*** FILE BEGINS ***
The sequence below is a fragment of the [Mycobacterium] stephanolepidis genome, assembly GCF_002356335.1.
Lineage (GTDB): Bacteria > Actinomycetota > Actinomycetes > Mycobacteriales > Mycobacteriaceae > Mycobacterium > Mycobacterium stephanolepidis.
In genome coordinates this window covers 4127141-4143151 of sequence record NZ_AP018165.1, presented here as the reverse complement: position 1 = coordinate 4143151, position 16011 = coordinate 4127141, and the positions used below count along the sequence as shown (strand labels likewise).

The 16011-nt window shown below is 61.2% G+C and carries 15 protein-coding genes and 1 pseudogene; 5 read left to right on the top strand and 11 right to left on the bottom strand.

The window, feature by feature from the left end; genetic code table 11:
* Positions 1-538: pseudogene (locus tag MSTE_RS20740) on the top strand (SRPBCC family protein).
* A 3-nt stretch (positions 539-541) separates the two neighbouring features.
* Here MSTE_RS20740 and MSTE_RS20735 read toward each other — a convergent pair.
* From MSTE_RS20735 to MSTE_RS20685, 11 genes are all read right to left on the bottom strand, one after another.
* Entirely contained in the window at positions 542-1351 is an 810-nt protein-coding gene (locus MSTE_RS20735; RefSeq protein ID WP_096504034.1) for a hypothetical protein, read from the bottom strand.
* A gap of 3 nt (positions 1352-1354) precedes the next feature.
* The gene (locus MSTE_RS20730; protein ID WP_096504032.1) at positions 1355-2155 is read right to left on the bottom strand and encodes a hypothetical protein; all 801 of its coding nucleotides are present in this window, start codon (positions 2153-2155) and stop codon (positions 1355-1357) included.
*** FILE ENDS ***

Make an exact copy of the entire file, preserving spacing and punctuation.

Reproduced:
The sequence below is a fragment of the [Mycobacterium] stephanolepidis genome, assembly GCF_002356335.1.
Lineage (GTDB): Bacteria > Actinomycetota > Actinomycetes > Mycobacteriales > Mycobacteriaceae > Mycobacterium > Mycobacterium stephanolepidis.
In genome coordinates this window covers 4127141-4143151 of sequence record NZ_AP018165.1, presented here as the reverse complement: position 1 = coordinate 4143151, position 16011 = coordinate 4127141, and the positions used below count along the sequence as shown (strand labels likewise).

The 16011-nt window shown below is 61.2% G+C and carries 15 protein-coding genes and 1 pseudogene; 5 read left to right on the top strand and 11 right to left on the bottom strand.

The window, feature by feature from the left end; genetic code table 11:
* Positions 1-538: pseudogene (locus tag MSTE_RS20740) on the top strand (SRPBCC family protein).
* A 3-nt stretch (positions 539-541) separates the two neighbouring features.
* Here MSTE_RS20740 and MSTE_RS20735 read toward each other — a convergent pair.
* From MSTE_RS20735 to MSTE_RS20685, 11 genes are all read right to left on the bottom strand, one after another.
* Entirely contained in the window at positions 542-1351 is an 810-nt protein-coding gene (locus MSTE_RS20735; RefSeq protein ID WP_096504034.1) for a hypothetical protein, read from the bottom strand.
* A gap of 3 nt (positions 1352-1354) precedes the next feature.
* The gene (locus MSTE_RS20730; protein ID WP_096504032.1) at positions 1355-2155 is read right to left on the bottom strand and encodes a hypothetical protein; all 801 of its coding nucleotides are present in this window, start codon (positions 2153-2155) and stop codon (positions 1355-1357) included.